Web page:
The multi-valent metals are efficiently oxidized from a lower to a higher valence state if they are contacted with an oxygen-containing gas under such conditions that at least about 300%, preferably at least about 1000%, yet more preferably about 1000% to about 2000%, and most preferably about 1300% to about 1400%, or, in one particular embodiment, about 1100% excess of stoichiometric oxygen (O2) with respect to the metal at the lower valence state is used to contact the metal. In this respect, the term "excess of stoichiometric oxygen", is used to designate the amount of oxygen equivalents, which is in excess of that stoichiometrically required to oxidize each equivalent of the reduced metal present in the solution of the metal in a liquid. It will be apparent to those skilled in the art that either a single metal or any mixture thereof can be used in the process of the invention. The metal or metals are preferably in a solution thereof with a suitable solvent or solvents, and such a solution is contacted with the oxygen-containing gas in a suitable apparatus. Any apparatus capable of providing the aforementioned stoichiometric excess of oxygen and intimate contact between the oxygen and the metal can be used in this invention. Suitable devices of this type include any flotation cell device capable of providing intimate contact between the metal solution and oxygen or oxygen-containing gas. Suitable devices of this type are those disclosed by Perry and Chilton, Chemical Engineer's Handbook, McGraw-Hill, Inc., New York, 5th Edition (1973), Section 21, pages 65-69, the entire contents of which are incorporated herein by reference. The excess oxygen may be supplied by the flotation cell device ityself, similarly to the WEMCO cell, discussed below, or it may be supplied to the flotation cell device by any suitable device, e.g., compressors or blowers, or any other similar devices, as also described by Perry and Chilton, Chemical Engineer's Handbook, cited above, Section 6, pages 15-36, the entire contents of which are also incorporated herein by reference. The most preferred apparatus used in the process of the invention is the apparatus known as the WEMCO flotation cell, described in detail below and in U.S. Pat. No. 3,491,880 to Reck and to Bailey, U.S. Pat. No. 3,647,069, the entire contents of both of which are incorporated herein by reference.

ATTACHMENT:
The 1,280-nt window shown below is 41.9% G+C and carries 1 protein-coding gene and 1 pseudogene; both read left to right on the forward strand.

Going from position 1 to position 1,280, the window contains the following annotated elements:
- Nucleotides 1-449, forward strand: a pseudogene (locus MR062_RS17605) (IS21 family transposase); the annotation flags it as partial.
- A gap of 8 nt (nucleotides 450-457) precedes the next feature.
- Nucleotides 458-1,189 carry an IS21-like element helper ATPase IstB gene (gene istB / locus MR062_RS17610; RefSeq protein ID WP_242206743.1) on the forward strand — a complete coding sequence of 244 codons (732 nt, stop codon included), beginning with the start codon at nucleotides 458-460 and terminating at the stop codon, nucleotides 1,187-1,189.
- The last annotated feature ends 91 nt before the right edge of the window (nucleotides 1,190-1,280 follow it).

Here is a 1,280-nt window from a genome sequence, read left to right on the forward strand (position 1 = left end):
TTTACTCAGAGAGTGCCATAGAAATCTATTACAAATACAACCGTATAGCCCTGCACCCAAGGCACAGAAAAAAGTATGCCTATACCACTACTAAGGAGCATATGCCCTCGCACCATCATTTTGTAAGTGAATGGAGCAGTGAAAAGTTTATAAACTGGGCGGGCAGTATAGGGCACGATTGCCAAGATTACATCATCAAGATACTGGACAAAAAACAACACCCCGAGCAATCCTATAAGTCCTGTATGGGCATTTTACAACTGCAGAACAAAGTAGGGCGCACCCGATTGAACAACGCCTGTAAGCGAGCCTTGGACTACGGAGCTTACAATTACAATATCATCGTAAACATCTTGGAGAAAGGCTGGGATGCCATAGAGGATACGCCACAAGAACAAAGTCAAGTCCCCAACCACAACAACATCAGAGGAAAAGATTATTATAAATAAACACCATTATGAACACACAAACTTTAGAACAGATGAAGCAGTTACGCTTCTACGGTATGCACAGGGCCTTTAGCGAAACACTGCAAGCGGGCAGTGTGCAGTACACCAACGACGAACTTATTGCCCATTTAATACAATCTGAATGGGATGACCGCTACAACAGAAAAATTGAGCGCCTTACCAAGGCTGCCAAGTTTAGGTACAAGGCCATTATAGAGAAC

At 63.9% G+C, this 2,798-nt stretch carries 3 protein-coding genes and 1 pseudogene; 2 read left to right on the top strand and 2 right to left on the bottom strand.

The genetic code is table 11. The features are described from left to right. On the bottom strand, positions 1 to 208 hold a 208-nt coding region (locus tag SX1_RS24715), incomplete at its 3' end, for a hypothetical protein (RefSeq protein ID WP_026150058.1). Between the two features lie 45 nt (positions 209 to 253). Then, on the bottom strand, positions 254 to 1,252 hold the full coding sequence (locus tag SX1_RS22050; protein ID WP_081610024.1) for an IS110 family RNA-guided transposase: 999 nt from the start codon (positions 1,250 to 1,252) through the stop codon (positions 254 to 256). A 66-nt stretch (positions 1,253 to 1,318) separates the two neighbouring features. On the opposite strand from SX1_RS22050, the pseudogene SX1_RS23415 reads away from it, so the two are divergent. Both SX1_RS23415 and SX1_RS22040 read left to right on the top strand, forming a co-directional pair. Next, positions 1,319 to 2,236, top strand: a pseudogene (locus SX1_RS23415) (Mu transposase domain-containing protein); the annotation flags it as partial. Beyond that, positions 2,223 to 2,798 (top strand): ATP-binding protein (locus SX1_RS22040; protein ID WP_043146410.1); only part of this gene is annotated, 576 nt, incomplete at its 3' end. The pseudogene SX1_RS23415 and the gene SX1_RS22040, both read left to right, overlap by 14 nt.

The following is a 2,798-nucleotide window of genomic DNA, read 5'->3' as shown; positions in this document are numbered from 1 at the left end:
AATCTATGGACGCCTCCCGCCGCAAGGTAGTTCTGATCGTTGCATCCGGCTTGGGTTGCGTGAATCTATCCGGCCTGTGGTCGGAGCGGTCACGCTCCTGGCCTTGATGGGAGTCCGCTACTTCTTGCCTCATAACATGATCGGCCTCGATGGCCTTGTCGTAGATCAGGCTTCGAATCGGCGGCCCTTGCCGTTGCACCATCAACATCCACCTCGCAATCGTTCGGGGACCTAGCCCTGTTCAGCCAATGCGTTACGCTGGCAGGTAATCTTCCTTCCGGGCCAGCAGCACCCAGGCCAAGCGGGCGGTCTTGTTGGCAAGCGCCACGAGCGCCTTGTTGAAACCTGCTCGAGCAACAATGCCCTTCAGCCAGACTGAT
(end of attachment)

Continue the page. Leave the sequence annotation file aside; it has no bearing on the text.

One example of a WEMCO flotation cell 70 is schematically depicted in FIG. 2. This flotation cell, known as WEMCO Type 76, was modified by providing an additional air intake 97, not present in conventional commercially-available flotation cells of this type, to specifically adapt it to the process of this invention. The air intake 97 provides a source of fresh air into the closed cell 70, necessary for oxidizing the metal within the cell. In one exemplary embodiment, the air intake is a 4 inch diameter circular opening. The cell 70 comprises a tank 72, which includes inwardly inclined lower sidewall portions 74.
Each cell 70 includes a rotor 76 and a disperser 78 surrounding at least the upper portion of the rotor and circumferentially spaced from rotor 76. Disperser 78 contains a plurality of fluid passage openings 80 uniformly spaced along substantially the entire circumferential surface of disperser 78. Rotor 76 is fixed to the bottom of a shaft 82 and is supported a substantial distance above the bottom wall of tank 72 for rotation about an upright, and preferably substantially vertical, axis. Rotor 76 is positively rotated through belts 84 and pulleys 85 and 86 by a motor 88. Motor 88 is supported above the top of tank 72. A stand pipe 90 surrounds shaft 82 and forms a conduit for air from above the liquid level in tank 72 or the outside for oxygen supply 97 to the interior of tank 72 at the vicinity of rotor 76. Two air intakes 92 and 97 are provided, in stand pipe 90 and in the top of the apparatus, respectively. Secured to the upper edge of disperser 78 is a downwardly outwardly flaring perforated disperser hood 94.